You Are What You Say?
A cost of doing business for brusque comedians like Rivers and Rickles is that some people think you are your act. Sometimes it’s true. That’s why my CFAX colleague, Mike Grebb, and I were hesitant when a network rep asked us if we’d like to speak with Ms. Rivers during a TCA party in Hollywood in January 2011. We’d both met Rivers before, but only for a grip and greet; we’d also seen her kill during a quick set at a small party in Hollywood. This time would be different. The WE event, held outdoors in unseasonably brisk weather, was running late and most other journalists had retired to their hotel rooms or the bar. Mike and I had stuck it out at the party, drinking WE’s adult refreshments. ‘Entertaining’ Rivers for a few minutes was going to be our payback to WE for its open bar. Rivers, who was not drinking, was on hand to promote her WE reality series. She arrived late and we were among the only journalists left at the party.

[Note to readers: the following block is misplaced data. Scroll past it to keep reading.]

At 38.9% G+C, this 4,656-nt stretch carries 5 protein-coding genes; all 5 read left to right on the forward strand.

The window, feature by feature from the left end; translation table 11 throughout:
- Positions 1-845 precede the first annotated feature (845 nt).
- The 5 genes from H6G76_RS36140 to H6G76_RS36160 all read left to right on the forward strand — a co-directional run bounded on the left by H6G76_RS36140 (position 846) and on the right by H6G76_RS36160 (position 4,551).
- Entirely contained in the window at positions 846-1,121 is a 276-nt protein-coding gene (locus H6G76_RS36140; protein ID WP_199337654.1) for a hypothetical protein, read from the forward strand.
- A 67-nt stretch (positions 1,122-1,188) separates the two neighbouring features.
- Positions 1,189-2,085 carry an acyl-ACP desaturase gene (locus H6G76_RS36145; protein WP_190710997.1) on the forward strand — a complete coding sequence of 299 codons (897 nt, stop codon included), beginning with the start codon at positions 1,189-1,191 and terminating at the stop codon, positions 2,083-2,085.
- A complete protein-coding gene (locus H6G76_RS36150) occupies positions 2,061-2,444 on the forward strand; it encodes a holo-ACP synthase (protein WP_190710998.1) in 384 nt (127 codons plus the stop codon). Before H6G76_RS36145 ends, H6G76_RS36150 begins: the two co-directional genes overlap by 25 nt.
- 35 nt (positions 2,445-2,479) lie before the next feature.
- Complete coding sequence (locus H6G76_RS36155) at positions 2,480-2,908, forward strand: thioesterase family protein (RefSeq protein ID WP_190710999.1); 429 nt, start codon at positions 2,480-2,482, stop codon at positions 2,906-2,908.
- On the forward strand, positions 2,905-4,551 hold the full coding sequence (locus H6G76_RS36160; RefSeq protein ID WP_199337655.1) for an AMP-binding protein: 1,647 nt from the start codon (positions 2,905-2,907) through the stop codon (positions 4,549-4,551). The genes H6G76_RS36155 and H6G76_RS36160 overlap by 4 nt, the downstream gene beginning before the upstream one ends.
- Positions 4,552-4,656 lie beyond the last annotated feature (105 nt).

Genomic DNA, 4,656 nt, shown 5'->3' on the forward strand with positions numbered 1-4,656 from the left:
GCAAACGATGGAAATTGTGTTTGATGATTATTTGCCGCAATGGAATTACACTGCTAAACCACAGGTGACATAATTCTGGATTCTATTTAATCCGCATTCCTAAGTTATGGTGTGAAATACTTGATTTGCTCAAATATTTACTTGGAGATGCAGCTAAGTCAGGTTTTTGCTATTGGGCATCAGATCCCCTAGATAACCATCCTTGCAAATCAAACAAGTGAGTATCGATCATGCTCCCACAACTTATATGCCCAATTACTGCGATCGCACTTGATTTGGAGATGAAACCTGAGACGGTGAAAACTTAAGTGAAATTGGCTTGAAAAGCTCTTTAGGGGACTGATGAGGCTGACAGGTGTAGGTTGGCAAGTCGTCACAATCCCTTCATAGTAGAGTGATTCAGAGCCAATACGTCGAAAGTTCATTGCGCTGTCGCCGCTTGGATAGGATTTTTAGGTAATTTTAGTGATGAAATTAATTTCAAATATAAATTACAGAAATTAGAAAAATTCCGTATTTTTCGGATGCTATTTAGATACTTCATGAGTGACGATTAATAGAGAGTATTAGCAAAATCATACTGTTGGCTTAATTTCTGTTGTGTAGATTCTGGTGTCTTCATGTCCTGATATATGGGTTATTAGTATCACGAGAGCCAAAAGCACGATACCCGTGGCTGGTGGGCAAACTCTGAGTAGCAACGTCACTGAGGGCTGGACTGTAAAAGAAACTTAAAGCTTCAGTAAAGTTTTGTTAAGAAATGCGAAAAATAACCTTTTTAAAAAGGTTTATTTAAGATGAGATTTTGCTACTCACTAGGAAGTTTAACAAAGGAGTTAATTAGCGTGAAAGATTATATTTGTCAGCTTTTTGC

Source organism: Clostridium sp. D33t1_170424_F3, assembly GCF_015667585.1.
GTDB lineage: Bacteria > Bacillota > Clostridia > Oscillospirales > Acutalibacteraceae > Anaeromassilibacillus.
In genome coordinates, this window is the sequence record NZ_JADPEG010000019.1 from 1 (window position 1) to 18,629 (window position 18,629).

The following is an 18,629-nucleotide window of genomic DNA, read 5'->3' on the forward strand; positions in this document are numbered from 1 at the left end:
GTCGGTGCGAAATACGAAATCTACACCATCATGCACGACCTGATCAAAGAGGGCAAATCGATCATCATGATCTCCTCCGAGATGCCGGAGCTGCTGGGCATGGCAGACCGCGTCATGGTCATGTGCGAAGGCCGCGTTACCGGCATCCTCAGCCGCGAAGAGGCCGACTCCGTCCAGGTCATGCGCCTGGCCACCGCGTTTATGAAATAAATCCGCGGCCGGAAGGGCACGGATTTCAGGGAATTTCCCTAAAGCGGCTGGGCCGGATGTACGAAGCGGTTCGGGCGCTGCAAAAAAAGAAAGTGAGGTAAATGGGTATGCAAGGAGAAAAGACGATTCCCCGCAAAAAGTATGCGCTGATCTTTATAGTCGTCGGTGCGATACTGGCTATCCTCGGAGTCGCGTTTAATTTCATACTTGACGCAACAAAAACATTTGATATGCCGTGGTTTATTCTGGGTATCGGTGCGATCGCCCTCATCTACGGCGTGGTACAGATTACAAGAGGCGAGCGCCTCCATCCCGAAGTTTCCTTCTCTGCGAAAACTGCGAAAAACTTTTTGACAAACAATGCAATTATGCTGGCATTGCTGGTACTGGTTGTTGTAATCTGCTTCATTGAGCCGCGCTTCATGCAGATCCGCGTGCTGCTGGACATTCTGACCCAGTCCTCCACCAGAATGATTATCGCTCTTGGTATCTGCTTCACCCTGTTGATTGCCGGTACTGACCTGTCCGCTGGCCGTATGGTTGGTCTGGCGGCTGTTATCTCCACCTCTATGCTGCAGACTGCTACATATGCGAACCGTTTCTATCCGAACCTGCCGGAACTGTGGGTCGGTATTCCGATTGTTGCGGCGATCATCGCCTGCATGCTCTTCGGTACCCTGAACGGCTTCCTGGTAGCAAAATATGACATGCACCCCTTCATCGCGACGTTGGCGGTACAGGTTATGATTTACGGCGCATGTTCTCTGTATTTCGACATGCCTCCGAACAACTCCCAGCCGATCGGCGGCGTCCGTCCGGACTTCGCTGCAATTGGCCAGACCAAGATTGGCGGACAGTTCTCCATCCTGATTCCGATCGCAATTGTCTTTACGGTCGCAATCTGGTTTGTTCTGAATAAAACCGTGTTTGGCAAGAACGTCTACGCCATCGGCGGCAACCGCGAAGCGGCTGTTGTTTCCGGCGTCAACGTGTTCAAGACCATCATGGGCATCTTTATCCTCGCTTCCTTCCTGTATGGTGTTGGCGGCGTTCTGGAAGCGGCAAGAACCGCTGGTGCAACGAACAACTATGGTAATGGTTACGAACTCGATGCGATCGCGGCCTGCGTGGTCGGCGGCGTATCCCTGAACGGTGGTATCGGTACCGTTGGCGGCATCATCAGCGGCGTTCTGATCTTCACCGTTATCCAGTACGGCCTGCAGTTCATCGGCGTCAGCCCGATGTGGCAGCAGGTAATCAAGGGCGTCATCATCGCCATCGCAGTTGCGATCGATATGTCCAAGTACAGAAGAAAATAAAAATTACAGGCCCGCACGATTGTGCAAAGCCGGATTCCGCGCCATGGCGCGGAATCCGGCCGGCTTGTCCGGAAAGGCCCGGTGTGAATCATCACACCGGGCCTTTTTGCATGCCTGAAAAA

So, was Joan Rivers nasty funny in person or just nasty? More important, did she criticize our questionable sartorial splendor? While it’s preferable to gather additional intel beyond a 30-minute conversation when assessing a person’s character, I thought Ms. Rivers was one of the most down-to-Earth celebs I’ve met. Small and slightly built, elegantly dressed and with the surgically perfect facial skin of a teen—“this face has seen more knives than a Benihana,”— she spoke quietly, looked at you when you talked and didn’t search the room for more important people. We discussed television, movies, comedy, her career and ours. She was interesting and interested. There was no shtick or jokes. After a few minutes we weren’t talking to Joan Rivers, we were just talking.